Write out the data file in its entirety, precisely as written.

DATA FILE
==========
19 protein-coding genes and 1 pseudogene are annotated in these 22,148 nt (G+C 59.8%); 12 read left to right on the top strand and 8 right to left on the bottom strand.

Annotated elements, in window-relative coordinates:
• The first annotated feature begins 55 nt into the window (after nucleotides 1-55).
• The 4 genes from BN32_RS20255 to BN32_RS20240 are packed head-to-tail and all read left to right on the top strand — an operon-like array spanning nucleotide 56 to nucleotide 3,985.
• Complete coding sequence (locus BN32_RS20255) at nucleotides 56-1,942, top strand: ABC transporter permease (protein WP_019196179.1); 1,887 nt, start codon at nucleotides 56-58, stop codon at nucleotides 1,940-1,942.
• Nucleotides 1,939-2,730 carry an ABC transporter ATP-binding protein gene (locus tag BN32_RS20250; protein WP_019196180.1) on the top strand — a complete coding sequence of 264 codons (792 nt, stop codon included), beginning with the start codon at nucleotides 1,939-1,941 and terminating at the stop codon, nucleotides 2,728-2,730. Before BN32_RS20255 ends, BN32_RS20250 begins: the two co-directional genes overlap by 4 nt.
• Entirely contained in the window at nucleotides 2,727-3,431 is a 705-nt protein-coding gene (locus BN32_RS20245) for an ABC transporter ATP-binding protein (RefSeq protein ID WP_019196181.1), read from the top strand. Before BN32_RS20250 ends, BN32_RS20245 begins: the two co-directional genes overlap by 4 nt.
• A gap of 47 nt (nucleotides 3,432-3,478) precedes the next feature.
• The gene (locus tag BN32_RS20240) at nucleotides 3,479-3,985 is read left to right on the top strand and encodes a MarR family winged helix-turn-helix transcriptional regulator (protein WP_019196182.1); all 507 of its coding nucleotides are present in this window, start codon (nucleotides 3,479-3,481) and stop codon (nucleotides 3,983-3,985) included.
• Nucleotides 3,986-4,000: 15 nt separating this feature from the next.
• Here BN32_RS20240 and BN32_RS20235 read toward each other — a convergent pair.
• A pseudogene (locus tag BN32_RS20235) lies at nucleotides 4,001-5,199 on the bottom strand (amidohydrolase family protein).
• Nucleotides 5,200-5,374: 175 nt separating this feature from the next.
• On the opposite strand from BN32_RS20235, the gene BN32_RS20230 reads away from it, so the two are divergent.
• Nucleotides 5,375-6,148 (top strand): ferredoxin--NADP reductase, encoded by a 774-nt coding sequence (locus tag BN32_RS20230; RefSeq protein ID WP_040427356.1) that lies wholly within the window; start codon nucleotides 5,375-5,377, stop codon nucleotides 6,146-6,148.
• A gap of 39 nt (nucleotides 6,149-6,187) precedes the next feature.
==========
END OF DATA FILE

19 protein-coding genes and 1 pseudogene are annotated in these 22,148 nt (G+C 59.8%); 12 read left to right on the top strand and 8 right to left on the bottom strand.

Annotated elements, in window-relative coordinates:
• The first annotated feature begins 55 nt into the window (after nucleotides 1-55).
• The 4 genes from BN32_RS20255 to BN32_RS20240 are packed head-to-tail and all read left to right on the top strand — an operon-like array spanning nucleotide 56 to nucleotide 3,985.
• Complete coding sequence (locus BN32_RS20255) at nucleotides 56-1,942, top strand: ABC transporter permease (protein WP_019196179.1); 1,887 nt, start codon at nucleotides 56-58, stop codon at nucleotides 1,940-1,942.
• Nucleotides 1,939-2,730 carry an ABC transporter ATP-binding protein gene (locus tag BN32_RS20250; protein WP_019196180.1) on the top strand — a complete coding sequence of 264 codons (792 nt, stop codon included), beginning with the start codon at nucleotides 1,939-1,941 and terminating at the stop codon, nucleotides 2,728-2,730. Before BN32_RS20255 ends, BN32_RS20250 begins: the two co-directional genes overlap by 4 nt.
• Entirely contained in the window at nucleotides 2,727-3,431 is a 705-nt protein-coding gene (locus BN32_RS20245) for an ABC transporter ATP-binding protein (RefSeq protein ID WP_019196181.1), read from the top strand. Before BN32_RS20250 ends, BN32_RS20245 begins: the two co-directional genes overlap by 4 nt.
• A gap of 47 nt (nucleotides 3,432-3,478) precedes the next feature.
• The gene (locus tag BN32_RS20240) at nucleotides 3,479-3,985 is read left to right on the top strand and encodes a MarR family winged helix-turn-helix transcriptional regulator (protein WP_019196182.1); all 507 of its coding nucleotides are present in this window, start codon (nucleotides 3,479-3,481) and stop codon (nucleotides 3,983-3,985) included.
• Nucleotides 3,986-4,000: 15 nt separating this feature from the next.
• Here BN32_RS20240 and BN32_RS20235 read toward each other — a convergent pair.
• A pseudogene (locus tag BN32_RS20235) lies at nucleotides 4,001-5,199 on the bottom strand (amidohydrolase family protein).
• Nucleotides 5,200-5,374: 175 nt separating this feature from the next.
• On the opposite strand from BN32_RS20235, the gene BN32_RS20230 reads away from it, so the two are divergent.
• Nucleotides 5,375-6,148 (top strand): ferredoxin--NADP reductase, encoded by a 774-nt coding sequence (locus tag BN32_RS20230; RefSeq protein ID WP_040427356.1) that lies wholly within the window; start codon nucleotides 5,375-5,377, stop codon nucleotides 6,146-6,148.
• A gap of 39 nt (nucleotides 6,149-6,187) precedes the next feature.